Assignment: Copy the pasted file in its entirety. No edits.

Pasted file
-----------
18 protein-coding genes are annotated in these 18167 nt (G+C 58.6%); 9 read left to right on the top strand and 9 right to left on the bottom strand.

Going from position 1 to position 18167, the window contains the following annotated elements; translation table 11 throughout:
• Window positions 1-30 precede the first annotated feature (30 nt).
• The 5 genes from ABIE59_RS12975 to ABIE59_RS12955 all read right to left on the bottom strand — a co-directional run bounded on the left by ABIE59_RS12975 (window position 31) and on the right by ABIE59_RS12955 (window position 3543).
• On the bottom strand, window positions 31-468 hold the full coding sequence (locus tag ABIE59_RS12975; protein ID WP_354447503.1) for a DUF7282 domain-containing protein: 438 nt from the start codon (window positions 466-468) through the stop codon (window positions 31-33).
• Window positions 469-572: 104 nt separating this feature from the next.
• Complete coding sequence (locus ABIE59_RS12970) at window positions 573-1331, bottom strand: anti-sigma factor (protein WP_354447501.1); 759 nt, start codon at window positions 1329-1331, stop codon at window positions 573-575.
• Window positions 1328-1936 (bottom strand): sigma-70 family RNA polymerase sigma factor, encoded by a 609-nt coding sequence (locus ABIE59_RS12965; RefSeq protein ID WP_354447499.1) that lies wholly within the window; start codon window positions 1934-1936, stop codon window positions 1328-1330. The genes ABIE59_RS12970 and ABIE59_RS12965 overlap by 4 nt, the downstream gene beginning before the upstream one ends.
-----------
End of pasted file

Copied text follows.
18 protein-coding genes are annotated in these 18167 nt (G+C 58.6%); 9 read left to right on the top strand and 9 right to left on the bottom strand.

Going from position 1 to position 18167, the window contains the following annotated elements; translation table 11 throughout:
• Window positions 1-30 precede the first annotated feature (30 nt).
• The 5 genes from ABIE59_RS12975 to ABIE59_RS12955 all read right to left on the bottom strand — a co-directional run bounded on the left by ABIE59_RS12975 (window position 31) and on the right by ABIE59_RS12955 (window position 3543).
• On the bottom strand, window positions 31-468 hold the full coding sequence (locus tag ABIE59_RS12975; protein ID WP_354447503.1) for a DUF7282 domain-containing protein: 438 nt from the start codon (window positions 466-468) through the stop codon (window positions 31-33).
• Window positions 469-572: 104 nt separating this feature from the next.
• Complete coding sequence (locus ABIE59_RS12970) at window positions 573-1331, bottom strand: anti-sigma factor (protein WP_354447501.1); 759 nt, start codon at window positions 1329-1331, stop codon at window positions 573-575.
• Window positions 1328-1936 (bottom strand): sigma-70 family RNA polymerase sigma factor, encoded by a 609-nt coding sequence (locus ABIE59_RS12965; RefSeq protein ID WP_354447499.1) that lies wholly within the window; start codon window positions 1934-1936, stop codon window positions 1328-1330. The genes ABIE59_RS12970 and ABIE59_RS12965 overlap by 4 nt, the downstream gene beginning before the upstream one ends.